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"""""Electrically speaking Rich, there is exactly zero difference between a 102" whip and a 2', 3', or 4' whip antenna like made by Wilson or Firestick. all of which are considered "unbalanced" antennas. All appear to be the same length antenna by the CB transmitter, the 102" length not seen on the shorter antennas is made up by extra wire wrapped around the antenna or into a top or base loading coil. And the coax cable length does not enter into the equation at all either because of that type antenna's "unbalanced" design. Again, there is zero (!) electrical difference in how a 102" whip appears to the transmitter vs. a 2', 4', etc. whip antenna. So the coax cable length, again, does not enter into any of this and it is not affected by the use of a 102" whip over a shorter style antenna.""""""

Correct - the crux of what you said """""Again, there is zero (!) electrical difference in how a 102" whip appears to the transmitter vs. a 2', 4', etc. whip antenna."""""

Correct, to the transmitter there is no difference. The power transmits to the load (antenna) the same amount. Measuring the power output of the transmitter will prove that. But the energy radiated (talk power) is not near the same. There is not near as much RADIATING SURFACE. you could put a coil inside a grounded coffee can, then cut it to where the SWR is right. It too would be a near complete power transfer, but it wouldn't "get out." Even hanging a light bulb on the coax works, it light up fine - but doesn't "get out."
Use a Field Strength Meter to actually see how much is really radiating. Most SWR meters come with a small antenna to make it into a Field Strength Meter.

By the way, the total 1/4 wave is 108 inches, the 102 is used only when a 6 inch spring is used, giving a total radiating length of 108".


"""""Only in some balanced antenna systems does the feedline length enter into the antenna where the length does indeed become critical. The correct length of RG58 or RG8x cable to use is the length it takes to connect the CB and antenna together and routed so it's out of the way. I leave 2-3' excess coax cable length for those future times I will need to cut the connector off for some reason. That way I have enough extra coax length left to install a new connector after whatever modifications I needed to do are complete.""""""

Correct again BUT only IF the coax is grounded at the antenna base. If it's not properly grounded, it becomes part of the antenna, radically affecting the Standing Wave Ratio.
The shielded coax is certainly not a good radiator of power. Unless of course the shield
is connected to the center conductor and not grounded at the radio.



"""""There is a rumor pushed by some that you need 18' of coax to get a low SWR for the type of antenna we use on our Jeeps but that's just an old wive's tale."""""
True, but again only if the coax is grounded properly at the antenna base.

Didn't you have to pass a test to get your Ham license? If so, you've studied antenna theory and have been tested on it. Or have they changed now it so all you do is pay a fee?
I'm not sure why you keep repeating my answers are correct only when the coax shield is grounded to the antenna base but, of course, any of the mounts we typically use for our CB antennas ground the coax shield at the antenna base mount and at the CB itself. You can't properly even install a PL-259 or NMO connector or properly install a fire ring mount without grounding (connecting) the coax shield to the antenna base mount which grounds it.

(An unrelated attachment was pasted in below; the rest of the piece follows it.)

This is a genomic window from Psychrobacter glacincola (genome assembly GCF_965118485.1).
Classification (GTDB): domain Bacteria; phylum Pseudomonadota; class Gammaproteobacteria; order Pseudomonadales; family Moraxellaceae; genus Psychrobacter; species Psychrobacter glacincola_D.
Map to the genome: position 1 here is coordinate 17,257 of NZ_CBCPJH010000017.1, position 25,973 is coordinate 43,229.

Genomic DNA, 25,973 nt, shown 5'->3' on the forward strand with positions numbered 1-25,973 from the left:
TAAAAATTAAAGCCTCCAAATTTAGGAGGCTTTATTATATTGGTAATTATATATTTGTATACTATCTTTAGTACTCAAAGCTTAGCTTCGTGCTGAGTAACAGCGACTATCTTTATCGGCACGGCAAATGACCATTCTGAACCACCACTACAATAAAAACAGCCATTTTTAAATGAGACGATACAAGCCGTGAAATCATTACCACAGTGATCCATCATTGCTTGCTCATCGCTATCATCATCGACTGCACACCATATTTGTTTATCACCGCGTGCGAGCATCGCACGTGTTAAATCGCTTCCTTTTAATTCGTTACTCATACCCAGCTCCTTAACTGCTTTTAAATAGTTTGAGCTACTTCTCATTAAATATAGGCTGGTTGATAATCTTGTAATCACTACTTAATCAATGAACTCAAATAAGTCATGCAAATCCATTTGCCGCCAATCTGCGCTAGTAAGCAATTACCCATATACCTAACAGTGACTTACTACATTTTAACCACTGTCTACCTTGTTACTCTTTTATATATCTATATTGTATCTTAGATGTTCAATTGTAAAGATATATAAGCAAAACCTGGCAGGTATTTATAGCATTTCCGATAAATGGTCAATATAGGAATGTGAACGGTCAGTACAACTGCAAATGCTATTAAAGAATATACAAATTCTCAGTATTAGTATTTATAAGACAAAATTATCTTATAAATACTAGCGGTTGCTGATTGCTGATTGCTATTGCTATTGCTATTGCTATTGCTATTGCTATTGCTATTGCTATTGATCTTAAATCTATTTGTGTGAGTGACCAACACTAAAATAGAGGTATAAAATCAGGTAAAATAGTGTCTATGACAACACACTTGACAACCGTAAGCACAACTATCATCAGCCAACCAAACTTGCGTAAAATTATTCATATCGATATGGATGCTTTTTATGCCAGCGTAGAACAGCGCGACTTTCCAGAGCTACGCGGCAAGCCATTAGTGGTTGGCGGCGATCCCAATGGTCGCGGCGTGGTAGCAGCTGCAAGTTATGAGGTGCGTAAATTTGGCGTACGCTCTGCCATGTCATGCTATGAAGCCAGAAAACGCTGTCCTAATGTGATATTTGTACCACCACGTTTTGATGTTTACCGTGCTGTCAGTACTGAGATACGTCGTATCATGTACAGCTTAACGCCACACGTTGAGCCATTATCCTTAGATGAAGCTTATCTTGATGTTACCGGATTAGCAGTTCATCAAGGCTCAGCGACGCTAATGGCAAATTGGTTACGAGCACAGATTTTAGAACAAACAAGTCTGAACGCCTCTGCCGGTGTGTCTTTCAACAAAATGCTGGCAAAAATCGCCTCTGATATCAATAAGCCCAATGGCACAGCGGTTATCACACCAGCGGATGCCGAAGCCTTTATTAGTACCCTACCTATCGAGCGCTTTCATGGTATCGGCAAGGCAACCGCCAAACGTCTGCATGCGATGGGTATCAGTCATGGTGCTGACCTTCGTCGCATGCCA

And yes, I studied antenna theory and design when I was an electrical engineering student many years ago and I have designed a number of antennas. The Technician class ham test only covers how to figure antenna lengths, my General class covered a little more antenna theory but not much.
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Old 12-05-2010, 10:33 AM   #20
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I'm happy with my K40 bumper mounted antenna.
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Old 12-05-2010, 02:48 PM   #21
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Some of the mounts we typically use are grounded, but many are not. Many look like they are, but the connector is insulated from the bracket with a nylon washer or sleeve. Then there's also the problem of what it's grounded to, like painted surfaces, rust etc. It's a simple check, once it's mounted use an Ohmmeter to make sure it's getting good contact.

It's just part of getting your CB to reach as far as possible. Both in transmitting and receiving. It's certainly not rocket science, but there are so many wives tales it gets muddled up.

I was an Electronics Major in college, Cal Poly Pomona and Cal Tech in Pasadena. I was specializing in wave propagation - antennas.

I had to drop out after 3 years due to financial reasons, - glad I did. Ended up doing other things that were far more rewarding than wearing thick glasses. a white shirt and narrow tie with a pocket protector.

I got my Novice in 9th grade, my General in 10th grade. As I remember there was quite a few questions about antenna design and RFI (and the dreaded 25 WPM code test.) That's part of what got me interested in becoming an EE.

When it's properly grounded the driven element is just the antenna, the coax becomes an extension of the driver (radio.)
If it's not grounded, then the coax also becomes part of the driven element and has to be "tuned" to a multiple of a 1/4 wave.

I use a Firestick, the mount is on the swing out tire rack, not a good ground. I have a separate wire running from the mounting bracket to the body - it really does make a big difference. The Field Strength Meter verifies that (and it picks up less noise.)

I used the long whip for many years (ungrounded mounts, tuned coax, but when it whipped down and broke my windshield I went with the loaded sticks. Not quite as good but far more convenient, and much safer!
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Old 12-05-2010, 10:25 PM   #22
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Pocket protector and thick glasses? Hmmm guess I don't fit your criteria lol
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Old 12-05-2010, 10:46 PM   #23
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I was about to pick up a cb and plug it in.....Now im not so sure it will even work